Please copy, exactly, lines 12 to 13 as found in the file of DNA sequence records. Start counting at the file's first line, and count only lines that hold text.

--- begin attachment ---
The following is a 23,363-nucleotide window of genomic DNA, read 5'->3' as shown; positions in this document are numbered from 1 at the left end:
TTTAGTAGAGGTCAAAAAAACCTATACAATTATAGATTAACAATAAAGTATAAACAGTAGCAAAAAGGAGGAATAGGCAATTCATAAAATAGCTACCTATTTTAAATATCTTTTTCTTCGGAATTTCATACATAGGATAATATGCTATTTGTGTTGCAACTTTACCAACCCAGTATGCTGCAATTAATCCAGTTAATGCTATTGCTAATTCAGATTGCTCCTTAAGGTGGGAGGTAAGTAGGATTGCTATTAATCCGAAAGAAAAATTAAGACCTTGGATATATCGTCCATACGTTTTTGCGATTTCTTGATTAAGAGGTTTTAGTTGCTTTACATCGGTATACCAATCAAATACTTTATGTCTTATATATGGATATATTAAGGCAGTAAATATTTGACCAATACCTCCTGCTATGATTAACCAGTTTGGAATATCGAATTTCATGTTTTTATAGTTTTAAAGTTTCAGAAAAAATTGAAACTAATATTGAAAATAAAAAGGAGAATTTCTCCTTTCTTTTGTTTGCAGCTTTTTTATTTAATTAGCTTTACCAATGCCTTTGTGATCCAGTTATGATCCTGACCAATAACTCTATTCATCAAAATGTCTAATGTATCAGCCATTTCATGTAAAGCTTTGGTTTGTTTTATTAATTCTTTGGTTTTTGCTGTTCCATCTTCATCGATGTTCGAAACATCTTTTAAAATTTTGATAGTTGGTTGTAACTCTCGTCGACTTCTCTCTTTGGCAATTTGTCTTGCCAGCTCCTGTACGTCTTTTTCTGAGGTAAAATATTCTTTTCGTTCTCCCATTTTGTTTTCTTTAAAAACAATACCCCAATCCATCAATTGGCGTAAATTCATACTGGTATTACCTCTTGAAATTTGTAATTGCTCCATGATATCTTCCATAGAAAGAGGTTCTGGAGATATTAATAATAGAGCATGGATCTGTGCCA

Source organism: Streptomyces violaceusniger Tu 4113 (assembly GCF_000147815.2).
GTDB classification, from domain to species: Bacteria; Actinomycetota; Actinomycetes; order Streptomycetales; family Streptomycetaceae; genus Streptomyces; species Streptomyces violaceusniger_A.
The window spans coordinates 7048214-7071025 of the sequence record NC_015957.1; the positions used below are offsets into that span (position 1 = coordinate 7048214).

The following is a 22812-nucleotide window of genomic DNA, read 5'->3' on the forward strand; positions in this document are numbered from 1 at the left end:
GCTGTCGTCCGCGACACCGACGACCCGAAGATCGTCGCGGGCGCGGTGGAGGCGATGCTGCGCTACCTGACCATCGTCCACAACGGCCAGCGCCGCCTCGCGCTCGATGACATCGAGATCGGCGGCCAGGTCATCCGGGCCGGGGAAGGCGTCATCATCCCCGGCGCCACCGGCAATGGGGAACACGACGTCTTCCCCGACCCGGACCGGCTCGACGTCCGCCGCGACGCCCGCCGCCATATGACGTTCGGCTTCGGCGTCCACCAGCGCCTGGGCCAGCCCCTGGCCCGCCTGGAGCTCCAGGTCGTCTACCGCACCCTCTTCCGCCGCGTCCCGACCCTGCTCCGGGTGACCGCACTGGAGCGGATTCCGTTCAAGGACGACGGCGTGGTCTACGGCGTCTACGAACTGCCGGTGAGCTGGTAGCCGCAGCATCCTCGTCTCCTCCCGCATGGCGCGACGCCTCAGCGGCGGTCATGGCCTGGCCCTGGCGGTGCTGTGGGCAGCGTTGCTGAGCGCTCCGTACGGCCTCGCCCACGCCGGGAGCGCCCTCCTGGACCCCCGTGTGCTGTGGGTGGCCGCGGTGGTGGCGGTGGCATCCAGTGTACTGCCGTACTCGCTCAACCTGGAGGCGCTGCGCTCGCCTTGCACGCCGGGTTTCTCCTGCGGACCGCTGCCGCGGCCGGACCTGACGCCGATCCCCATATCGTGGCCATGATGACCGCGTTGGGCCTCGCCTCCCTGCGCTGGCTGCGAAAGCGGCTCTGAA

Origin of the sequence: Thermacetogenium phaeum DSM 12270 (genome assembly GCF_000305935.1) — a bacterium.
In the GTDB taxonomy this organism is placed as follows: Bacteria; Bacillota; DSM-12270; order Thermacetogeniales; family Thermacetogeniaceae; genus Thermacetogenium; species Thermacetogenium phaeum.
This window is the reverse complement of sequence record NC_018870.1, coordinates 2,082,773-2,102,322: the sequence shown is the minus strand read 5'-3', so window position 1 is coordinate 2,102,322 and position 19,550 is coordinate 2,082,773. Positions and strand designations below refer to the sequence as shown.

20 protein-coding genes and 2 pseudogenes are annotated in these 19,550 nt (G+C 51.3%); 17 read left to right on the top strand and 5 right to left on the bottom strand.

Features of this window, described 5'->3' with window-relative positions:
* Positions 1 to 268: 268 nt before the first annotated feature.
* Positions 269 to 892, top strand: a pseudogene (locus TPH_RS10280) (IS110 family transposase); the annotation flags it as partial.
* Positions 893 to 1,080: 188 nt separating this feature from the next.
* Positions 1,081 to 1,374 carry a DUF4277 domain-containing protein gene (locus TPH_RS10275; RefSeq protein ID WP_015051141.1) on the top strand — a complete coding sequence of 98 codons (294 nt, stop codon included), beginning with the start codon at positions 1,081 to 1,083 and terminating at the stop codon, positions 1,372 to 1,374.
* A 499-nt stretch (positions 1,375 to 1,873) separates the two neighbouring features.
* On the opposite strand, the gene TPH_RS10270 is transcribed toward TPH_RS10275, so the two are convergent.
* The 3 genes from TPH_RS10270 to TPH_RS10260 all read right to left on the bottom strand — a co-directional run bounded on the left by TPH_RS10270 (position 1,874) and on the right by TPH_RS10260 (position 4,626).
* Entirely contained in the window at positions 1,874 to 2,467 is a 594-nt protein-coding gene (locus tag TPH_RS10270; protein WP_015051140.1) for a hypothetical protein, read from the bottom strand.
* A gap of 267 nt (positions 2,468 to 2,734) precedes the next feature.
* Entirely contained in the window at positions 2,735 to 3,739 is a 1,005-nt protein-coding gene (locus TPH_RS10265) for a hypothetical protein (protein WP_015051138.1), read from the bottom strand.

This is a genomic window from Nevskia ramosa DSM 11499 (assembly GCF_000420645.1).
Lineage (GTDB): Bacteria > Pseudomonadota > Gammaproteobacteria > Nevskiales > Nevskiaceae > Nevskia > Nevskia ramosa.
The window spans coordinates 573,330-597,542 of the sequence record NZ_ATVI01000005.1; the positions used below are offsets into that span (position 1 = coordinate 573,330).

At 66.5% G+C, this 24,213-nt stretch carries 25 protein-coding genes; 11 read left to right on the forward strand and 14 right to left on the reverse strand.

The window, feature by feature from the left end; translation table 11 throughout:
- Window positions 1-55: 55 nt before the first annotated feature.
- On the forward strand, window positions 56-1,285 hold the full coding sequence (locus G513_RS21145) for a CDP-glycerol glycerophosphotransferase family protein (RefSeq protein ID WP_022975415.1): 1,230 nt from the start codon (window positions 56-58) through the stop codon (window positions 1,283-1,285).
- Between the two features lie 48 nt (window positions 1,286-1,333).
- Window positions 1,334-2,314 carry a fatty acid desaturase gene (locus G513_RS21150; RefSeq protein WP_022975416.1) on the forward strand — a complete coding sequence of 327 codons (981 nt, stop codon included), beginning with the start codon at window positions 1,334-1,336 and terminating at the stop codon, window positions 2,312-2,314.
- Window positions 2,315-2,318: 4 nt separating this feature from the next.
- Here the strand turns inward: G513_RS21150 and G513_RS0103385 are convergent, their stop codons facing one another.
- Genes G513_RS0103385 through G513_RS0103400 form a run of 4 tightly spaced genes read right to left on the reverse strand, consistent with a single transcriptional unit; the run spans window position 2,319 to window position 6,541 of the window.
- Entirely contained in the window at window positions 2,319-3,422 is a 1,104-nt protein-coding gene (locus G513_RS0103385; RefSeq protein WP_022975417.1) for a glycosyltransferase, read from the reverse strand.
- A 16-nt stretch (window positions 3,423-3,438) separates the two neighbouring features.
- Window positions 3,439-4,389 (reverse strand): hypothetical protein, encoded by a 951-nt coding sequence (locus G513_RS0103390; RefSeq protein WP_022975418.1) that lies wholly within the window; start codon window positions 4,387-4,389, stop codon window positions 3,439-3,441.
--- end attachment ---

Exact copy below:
Features of this window, described 5'->3' with window-relative positions:
* Positions 1 to 268: 268 nt before the first annotated feature.